By Shilpa Jindia and Walid el Houri

During the month of September, North Africa West Asia (NAWA) is calling for submissions and pitches on Libya.

Since the beginning of the Libyan uprising and especially with the military intervention that led to the fall of Gaddafi, Libya has become a ghost haunting any discussion of internationalism in Syria, and as primary evidence of western conspiracies for regime change.

While much is discussed about Syria, very little has been heard from Libyans and Libya outside of the simplified dichotomy that we see in mainstream media.

While indeed part of the story of Syria is located in Libya, the latter’s story is crucial to be told for its own sake.

NAWA seeks to provide a deeper look into Libya by inviting Libyan writers, and readers to submit their thoughts, articles and pitches but also their reading recommendations to us.

Though many foreigners have studied and written on Libya, we aim to bolster the voice and experience of Libyans for this series.

Our focus will be on the call for and the aftermath of intervention. How has the Libyan uprising altered internationalism and what is happening in Libya in the aftermath of the intervention?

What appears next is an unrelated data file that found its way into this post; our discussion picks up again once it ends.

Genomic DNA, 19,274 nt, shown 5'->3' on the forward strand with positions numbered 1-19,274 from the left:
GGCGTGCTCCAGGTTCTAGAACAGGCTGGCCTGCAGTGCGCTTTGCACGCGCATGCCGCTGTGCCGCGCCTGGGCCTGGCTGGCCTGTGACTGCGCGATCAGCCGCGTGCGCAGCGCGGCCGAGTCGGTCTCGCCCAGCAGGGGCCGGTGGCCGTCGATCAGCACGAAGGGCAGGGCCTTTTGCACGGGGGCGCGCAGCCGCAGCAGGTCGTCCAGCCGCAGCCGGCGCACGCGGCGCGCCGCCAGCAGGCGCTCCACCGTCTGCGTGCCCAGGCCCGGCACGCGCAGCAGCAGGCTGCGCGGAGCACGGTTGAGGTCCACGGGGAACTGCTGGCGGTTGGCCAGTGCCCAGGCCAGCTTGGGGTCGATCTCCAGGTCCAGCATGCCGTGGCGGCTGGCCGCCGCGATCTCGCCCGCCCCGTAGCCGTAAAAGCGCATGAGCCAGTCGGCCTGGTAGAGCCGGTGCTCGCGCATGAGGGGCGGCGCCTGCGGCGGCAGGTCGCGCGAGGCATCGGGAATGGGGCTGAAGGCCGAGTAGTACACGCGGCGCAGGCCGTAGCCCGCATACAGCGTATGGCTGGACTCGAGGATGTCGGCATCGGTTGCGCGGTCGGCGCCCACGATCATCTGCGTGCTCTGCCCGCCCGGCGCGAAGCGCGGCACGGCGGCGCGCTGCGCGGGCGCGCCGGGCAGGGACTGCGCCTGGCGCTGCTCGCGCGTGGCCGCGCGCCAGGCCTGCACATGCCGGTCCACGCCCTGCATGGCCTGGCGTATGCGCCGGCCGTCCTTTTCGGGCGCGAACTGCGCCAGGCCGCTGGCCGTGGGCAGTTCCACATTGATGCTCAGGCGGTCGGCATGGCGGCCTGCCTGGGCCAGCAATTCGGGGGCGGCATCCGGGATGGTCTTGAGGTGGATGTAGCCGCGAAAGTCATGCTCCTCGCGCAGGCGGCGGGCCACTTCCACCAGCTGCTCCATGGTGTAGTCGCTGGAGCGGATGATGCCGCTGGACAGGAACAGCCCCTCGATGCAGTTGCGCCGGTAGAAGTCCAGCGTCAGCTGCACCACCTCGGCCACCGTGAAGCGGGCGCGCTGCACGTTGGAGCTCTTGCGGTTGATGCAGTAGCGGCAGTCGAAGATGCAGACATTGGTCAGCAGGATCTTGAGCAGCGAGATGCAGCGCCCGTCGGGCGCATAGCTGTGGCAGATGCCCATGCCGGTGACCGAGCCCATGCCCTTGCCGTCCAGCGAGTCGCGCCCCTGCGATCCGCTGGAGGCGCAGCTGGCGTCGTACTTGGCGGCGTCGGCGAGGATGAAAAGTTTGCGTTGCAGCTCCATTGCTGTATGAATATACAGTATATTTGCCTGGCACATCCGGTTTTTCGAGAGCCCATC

You can submit your pitches or texts (50 to 100 words) and / or reading suggestions to


Shilpa Jindia is an independent researcher and consultant based in Washington, D.C. She is a contributing editor at Latterly Magazine and previously served as Co-Editor of openSecurity at openDemocracy. She writes on film and politics, with a focus on violence, security and impunity.

Walid el Houri is a researcher, journalist, and filmmaker living between Berlin and Beirut. He is lead editor of the North Africa West Asia (NAWA) section at openDemocracy, and an affiliated fellow at the Institute for Cultural Inquiry in Berlin. He completed his PhD in Media Studies at the University of Amsterdam. His research deals with protest movements and the question of failure in politics.


Photo: Explosive Remnants of War in post revolution Libya. Picture by United Nations Development Programme / Flickr.


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